Evaluating the Upgrading of Technical Courses at Two-year Colleges: NSF's Advanced Technological Education Program: Volume 9
Table of contents(14 chapters)
Assessing professional development
Recruitment and retention
Sustainability and long-term impact
The role of advisory committees
The findings from the evaluation of the Advanced Technological Education (ATE) program are described in a set of documents assembled by The Evaluation Center at Western Michigan University. The documents were examined to determine what information was available on the use of advisory committees. The purpose of the analysis was to improve the effectiveness of ATE committees.
Limited information on the use of advisory committees was found in the data sources examined. The information that was available dealt primarily with centers and larger projects. Virtually no information was available on the use of advisory committees in the smaller ATE projects. These comprise 56% of the total number.
Generally, the reactions by ATE grantees toward committees was positive. They are commonly used in community colleges and in vocational/technical education programs. Most of those who responded found them useful for collaboration and identifying work force needs. However, a bias toward larger projects and the limited number of comments available precludes generalizations to the total population.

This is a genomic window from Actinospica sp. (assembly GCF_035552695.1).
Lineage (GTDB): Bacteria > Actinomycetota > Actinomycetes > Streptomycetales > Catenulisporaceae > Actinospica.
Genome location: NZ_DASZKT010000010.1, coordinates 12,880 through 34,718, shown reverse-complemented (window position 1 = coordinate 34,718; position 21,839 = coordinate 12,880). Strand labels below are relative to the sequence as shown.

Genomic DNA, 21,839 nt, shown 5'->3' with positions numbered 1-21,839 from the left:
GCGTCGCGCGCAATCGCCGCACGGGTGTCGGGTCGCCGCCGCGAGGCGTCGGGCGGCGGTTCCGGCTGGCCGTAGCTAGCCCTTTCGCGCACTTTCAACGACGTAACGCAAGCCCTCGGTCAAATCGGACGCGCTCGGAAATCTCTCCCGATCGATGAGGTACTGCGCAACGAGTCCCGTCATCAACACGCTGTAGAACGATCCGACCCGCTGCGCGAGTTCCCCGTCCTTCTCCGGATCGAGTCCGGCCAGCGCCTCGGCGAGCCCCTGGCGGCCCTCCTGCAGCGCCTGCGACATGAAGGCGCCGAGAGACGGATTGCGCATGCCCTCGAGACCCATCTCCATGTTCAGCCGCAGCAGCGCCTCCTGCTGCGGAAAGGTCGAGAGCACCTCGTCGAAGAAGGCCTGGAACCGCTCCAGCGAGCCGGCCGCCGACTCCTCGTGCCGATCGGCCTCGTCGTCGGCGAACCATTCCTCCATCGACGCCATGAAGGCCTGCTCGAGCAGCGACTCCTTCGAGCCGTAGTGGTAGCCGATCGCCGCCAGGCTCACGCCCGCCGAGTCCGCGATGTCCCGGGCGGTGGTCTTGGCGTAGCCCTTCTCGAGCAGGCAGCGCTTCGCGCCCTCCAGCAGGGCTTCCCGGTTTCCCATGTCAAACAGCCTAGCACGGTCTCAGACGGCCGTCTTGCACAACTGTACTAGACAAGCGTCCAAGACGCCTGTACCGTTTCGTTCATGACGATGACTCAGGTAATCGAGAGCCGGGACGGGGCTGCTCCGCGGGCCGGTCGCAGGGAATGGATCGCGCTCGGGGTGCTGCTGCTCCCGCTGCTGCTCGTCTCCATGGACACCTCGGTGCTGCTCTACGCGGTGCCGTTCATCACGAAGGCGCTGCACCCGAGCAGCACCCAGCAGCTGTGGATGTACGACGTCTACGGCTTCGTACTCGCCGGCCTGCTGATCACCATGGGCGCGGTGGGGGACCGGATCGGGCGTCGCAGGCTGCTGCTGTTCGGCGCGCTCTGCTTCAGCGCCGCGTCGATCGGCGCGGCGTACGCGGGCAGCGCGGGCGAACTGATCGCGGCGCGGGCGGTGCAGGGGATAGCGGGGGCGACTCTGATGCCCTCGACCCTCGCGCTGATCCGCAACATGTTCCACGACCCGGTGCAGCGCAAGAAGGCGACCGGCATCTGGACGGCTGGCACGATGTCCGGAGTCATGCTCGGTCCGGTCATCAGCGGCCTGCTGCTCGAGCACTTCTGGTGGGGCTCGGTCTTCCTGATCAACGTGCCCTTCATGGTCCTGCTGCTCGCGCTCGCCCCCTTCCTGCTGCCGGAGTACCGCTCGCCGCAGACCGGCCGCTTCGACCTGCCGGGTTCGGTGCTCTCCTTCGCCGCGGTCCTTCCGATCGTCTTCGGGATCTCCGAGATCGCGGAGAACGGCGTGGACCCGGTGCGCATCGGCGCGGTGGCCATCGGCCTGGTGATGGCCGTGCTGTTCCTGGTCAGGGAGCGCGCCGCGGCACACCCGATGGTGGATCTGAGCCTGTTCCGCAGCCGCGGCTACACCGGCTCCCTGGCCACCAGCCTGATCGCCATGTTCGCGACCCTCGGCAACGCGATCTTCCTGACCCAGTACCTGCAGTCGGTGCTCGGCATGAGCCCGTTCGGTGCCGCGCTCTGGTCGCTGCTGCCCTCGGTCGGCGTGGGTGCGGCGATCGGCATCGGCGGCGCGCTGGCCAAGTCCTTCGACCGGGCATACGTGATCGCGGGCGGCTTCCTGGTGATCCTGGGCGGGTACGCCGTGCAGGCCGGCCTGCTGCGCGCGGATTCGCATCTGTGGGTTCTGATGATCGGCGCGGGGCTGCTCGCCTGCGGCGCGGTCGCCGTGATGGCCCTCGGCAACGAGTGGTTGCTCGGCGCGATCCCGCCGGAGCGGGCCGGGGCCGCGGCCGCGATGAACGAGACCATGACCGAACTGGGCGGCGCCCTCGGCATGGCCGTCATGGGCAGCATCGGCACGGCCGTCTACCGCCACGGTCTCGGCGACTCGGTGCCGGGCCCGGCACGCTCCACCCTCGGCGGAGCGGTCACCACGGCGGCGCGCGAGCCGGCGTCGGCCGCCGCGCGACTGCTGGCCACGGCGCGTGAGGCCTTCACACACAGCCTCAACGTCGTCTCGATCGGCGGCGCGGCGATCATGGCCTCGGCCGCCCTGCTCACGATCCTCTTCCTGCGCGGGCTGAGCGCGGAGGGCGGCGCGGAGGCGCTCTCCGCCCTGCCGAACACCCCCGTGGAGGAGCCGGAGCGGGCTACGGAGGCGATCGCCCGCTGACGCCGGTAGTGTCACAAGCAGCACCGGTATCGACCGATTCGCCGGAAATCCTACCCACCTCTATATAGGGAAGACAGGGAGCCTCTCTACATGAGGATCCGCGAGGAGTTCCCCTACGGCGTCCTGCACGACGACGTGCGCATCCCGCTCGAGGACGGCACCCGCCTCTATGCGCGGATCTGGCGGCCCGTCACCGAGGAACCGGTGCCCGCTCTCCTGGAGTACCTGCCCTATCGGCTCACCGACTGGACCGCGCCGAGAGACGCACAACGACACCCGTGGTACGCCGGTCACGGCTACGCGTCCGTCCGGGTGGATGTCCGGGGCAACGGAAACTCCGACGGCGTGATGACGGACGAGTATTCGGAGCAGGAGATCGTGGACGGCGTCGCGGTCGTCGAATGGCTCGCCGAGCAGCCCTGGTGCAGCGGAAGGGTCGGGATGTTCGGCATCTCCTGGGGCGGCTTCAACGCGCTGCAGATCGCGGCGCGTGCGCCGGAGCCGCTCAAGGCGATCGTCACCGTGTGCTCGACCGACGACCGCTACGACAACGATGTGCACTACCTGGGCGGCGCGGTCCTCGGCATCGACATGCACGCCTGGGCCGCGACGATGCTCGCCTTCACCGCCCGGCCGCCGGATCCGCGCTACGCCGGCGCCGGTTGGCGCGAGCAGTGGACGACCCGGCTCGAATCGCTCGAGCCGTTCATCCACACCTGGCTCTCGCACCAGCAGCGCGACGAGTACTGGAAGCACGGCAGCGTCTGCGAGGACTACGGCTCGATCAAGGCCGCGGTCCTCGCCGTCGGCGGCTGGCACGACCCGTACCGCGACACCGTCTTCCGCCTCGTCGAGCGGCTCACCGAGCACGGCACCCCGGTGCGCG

Because little is known about how ATE advisory committees function, their organization, and usefulness, especially among most of the grants, additional research is recommended. A set of research questions and a research design are suggested. Some preliminary ideas on the elements of effective advisory committees are presented.
The use of evaluation
Evaluation is claimed to be an important component of the Advanced Technology Education (ATE) program. However an issue exists about the ATE evaluation. Evidence is provided that suggests some evaluation is taking place, however the information is limited and some findings are contradictory.
Based on the findings, it is recommended that additional information be gathered to fill the knowledge gaps. There is uncertainty about the nature of the evaluation work, who is doing it, and how useful has it been to the projects and centers. A research design is presented to address these and other questions.
About the authors
- Publication date
- Book series
- Advances in Program Evaluation
- Series copyright holder
- Emerald Publishing Limited
- Book series ISSN